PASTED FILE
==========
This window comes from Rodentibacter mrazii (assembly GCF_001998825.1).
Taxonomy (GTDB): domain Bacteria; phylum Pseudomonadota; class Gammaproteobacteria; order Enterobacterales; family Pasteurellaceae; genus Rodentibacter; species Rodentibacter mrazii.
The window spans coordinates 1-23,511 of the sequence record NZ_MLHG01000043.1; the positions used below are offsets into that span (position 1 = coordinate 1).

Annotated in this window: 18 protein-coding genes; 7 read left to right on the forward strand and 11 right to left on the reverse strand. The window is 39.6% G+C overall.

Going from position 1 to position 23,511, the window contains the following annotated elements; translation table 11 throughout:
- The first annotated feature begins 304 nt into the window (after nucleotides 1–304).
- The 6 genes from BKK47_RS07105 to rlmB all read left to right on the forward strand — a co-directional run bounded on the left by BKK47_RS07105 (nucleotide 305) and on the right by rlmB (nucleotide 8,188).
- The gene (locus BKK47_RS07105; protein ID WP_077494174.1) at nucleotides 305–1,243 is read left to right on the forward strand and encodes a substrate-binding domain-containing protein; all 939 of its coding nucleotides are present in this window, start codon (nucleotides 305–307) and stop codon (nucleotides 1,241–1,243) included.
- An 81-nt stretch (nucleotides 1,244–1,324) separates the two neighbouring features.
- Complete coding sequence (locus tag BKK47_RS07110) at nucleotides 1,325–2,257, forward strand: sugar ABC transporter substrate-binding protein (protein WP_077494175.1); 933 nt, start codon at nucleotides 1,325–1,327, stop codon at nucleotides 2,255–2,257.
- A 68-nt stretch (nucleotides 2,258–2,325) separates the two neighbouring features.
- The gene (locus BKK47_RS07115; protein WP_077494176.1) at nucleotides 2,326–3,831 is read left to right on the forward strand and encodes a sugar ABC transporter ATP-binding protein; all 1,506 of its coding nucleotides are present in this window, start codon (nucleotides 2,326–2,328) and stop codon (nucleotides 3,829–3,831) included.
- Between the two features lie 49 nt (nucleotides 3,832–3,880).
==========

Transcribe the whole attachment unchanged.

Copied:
This window comes from Rodentibacter mrazii (assembly GCF_001998825.1).
Taxonomy (GTDB): domain Bacteria; phylum Pseudomonadota; class Gammaproteobacteria; order Enterobacterales; family Pasteurellaceae; genus Rodentibacter; species Rodentibacter mrazii.
The window spans coordinates 1-23,511 of the sequence record NZ_MLHG01000043.1; the positions used below are offsets into that span (position 1 = coordinate 1).

Annotated in this window: 18 protein-coding genes; 7 read left to right on the forward strand and 11 right to left on the reverse strand. The window is 39.6% G+C overall.

Going from position 1 to position 23,511, the window contains the following annotated elements; translation table 11 throughout:
- The first annotated feature begins 304 nt into the window (after nucleotides 1–304).
- The 6 genes from BKK47_RS07105 to rlmB all read left to right on the forward strand — a co-directional run bounded on the left by BKK47_RS07105 (nucleotide 305) and on the right by rlmB (nucleotide 8,188).
- The gene (locus BKK47_RS07105; protein ID WP_077494174.1) at nucleotides 305–1,243 is read left to right on the forward strand and encodes a substrate-binding domain-containing protein; all 939 of its coding nucleotides are present in this window, start codon (nucleotides 305–307) and stop codon (nucleotides 1,241–1,243) included.
- An 81-nt stretch (nucleotides 1,244–1,324) separates the two neighbouring features.
- Complete coding sequence (locus tag BKK47_RS07110) at nucleotides 1,325–2,257, forward strand: sugar ABC transporter substrate-binding protein (protein WP_077494175.1); 933 nt, start codon at nucleotides 1,325–1,327, stop codon at nucleotides 2,255–2,257.
- A 68-nt stretch (nucleotides 2,258–2,325) separates the two neighbouring features.
- The gene (locus BKK47_RS07115; protein WP_077494176.1) at nucleotides 2,326–3,831 is read left to right on the forward strand and encodes a sugar ABC transporter ATP-binding protein; all 1,506 of its coding nucleotides are present in this window, start codon (nucleotides 2,326–2,328) and stop codon (nucleotides 3,829–3,831) included.
- Between the two features lie 49 nt (nucleotides 3,832–3,880).